A garbage transfer facility in the north Slocan Valley is being fortified against wildlife after a trio of bears found it a handy source of food.
The animals showed up at the Rosebery transfer station this spring – they are suspected of visiting it in years past – and are accustomed to hanging around during operating hours, waiting for their food to be delivered.
“The issue is being caused by bears that have become habituated during the past several years and have recognized Rosebery as a food source,” says RDCK resource recovery team and operations supervisor Aimee Kootnikoff. “Based on staff observation and reporting, we have identified three individual bears.”
That’s caused some problems – and scares – for the staff managing the station, which is a holding area for local waste until it can be transferred to the regional landfill near Castlegar. The RDCK is taking steps to implement “long-term solutions,” says Kootnikoff.
“This includes bin upgrades and repairs, and ordering an electric fence, which is scheduled to be installed and operational by end of July,” she says. “In the meantime, site staff have been directed to take precautions, such as temporarily shutting down the site to keep themselves and our customers safe.”
Staff have also been equipped with air horns and bear spray, which hasn’t had to be used yet, says Kootnikoff. “Work is underway to increase security around the facility.”
She says even the steps they’ve already taken – including purchasing new secure containers – have reduced the problem somewhat.
While there hasn’t been an overwhelming invasion of bears reported in Slocan Valley communities, local WildsafeBC officials say the slow spring has delayed the bear’s usual early-season food supply, prompting a migration to lower elevations and into communities to find other sources.
Lower-elevation food sources like saskatoons and thimbleberry are about three weeks behind their usual development.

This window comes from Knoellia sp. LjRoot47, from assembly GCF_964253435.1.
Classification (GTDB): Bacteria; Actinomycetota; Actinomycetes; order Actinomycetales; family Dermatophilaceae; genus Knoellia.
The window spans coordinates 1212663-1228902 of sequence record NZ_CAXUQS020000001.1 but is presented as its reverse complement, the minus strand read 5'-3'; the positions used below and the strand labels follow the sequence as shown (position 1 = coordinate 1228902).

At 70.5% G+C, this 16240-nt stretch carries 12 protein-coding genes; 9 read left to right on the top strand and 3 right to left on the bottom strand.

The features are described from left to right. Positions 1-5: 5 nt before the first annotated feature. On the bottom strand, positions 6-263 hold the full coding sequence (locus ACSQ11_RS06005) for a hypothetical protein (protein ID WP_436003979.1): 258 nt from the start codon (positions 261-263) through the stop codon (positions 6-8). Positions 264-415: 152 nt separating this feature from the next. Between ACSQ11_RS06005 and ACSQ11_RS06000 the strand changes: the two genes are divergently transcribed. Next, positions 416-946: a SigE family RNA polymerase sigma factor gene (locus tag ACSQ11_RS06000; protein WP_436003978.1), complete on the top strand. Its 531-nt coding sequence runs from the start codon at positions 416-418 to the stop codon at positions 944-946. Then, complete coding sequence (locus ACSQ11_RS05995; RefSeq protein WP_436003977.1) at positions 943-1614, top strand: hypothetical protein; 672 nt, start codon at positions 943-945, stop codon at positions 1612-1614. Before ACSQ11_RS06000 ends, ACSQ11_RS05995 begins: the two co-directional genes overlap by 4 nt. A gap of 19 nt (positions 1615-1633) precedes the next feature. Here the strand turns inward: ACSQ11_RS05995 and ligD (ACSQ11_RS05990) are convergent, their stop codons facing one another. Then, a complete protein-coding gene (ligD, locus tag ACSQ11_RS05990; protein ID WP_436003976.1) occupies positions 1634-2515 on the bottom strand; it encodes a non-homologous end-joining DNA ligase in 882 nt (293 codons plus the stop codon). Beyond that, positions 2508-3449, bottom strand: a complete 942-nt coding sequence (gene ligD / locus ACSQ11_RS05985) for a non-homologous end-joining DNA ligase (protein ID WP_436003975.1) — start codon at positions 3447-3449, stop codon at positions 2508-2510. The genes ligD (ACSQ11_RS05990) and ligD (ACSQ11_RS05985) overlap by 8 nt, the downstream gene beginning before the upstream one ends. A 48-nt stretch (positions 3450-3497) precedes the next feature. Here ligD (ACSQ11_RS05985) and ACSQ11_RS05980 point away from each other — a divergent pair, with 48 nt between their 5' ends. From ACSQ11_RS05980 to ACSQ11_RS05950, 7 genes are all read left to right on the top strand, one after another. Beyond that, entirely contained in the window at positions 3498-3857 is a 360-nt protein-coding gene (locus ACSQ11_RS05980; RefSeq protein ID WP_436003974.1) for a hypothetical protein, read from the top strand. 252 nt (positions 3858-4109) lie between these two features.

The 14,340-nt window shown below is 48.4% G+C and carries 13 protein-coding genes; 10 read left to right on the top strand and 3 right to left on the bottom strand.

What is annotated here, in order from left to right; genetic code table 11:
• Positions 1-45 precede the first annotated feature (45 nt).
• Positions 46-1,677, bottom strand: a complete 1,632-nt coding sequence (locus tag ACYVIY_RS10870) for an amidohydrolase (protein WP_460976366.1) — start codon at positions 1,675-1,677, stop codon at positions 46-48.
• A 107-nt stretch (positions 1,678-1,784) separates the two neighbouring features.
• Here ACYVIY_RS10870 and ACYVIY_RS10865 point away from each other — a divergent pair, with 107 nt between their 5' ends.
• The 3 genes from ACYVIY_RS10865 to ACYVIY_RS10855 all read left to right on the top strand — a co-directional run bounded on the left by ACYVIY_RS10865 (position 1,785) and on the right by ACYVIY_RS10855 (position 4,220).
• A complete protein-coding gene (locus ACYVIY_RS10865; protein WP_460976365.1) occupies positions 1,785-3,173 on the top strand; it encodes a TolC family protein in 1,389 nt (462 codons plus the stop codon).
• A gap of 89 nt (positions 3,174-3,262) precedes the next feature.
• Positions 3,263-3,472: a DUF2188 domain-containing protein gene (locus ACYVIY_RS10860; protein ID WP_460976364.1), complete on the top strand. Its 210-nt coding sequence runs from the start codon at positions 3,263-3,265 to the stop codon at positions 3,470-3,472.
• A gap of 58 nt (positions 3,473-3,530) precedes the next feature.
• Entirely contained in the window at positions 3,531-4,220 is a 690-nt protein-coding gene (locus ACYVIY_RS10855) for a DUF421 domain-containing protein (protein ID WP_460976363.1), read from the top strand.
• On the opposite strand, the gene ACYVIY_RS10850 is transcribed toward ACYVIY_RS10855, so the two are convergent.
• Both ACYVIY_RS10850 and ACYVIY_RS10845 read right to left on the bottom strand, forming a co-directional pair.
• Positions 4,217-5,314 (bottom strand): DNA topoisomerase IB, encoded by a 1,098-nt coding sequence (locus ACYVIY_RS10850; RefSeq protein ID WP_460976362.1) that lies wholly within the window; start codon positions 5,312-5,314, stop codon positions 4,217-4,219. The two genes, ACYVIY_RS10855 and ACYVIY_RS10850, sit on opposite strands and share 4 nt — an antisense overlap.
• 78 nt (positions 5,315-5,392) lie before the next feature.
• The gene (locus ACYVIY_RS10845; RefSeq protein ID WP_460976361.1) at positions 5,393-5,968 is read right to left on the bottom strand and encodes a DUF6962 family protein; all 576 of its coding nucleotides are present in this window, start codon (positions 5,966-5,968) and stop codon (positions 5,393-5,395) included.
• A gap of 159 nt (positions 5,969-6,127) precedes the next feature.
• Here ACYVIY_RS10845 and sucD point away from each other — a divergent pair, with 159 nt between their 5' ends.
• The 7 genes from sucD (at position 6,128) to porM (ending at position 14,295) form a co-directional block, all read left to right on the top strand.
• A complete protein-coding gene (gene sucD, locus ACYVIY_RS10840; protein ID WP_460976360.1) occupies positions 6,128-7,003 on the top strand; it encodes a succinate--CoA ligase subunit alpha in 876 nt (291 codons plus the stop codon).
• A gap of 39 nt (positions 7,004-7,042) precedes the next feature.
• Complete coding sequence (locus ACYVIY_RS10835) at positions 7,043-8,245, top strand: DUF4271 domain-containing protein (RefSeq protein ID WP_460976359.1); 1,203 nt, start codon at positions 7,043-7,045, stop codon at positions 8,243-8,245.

“However, many of these early season foods, such as dandelions, clovers and skunk cabbage, have been catching up and are now providing good food sources for bears,” says local WildSafeBC co-ordinator Cora Skaien. “Many of the higher elevation huckleberry and other berry-producing shrubs remain under snow, so their ripening schedule may potentially end up being delayed by a few weeks as well, but it really depends on the coming weeks.”
Skaien says they’re hoping there won’t be further cold snaps that would affect the development of berries and other foods in the sub-alpine.
“However, many of the higher elevation shrubs are normally still covered in snow around this time in a standard year, so hopefully we will not see too many delays in the alpine beyond a few weeks, and hopefully no reduction in crop yield,” says Skaien.
“We are hoping that with the green-up that has arrived the last few weeks, that bears will have enough food to last until the first berries ripen.”
No matter what the food situation turns out to be, WildSafeBC is still reminding people that prevention is the best defence against bear problems. Property owners should still keep their trash secure and sealed until collection, pick up windfall from fruit trees and dispose of it before bears can access it, bring in outdoor freezers, and consider electric fencing for both fruit trees and chicken coops.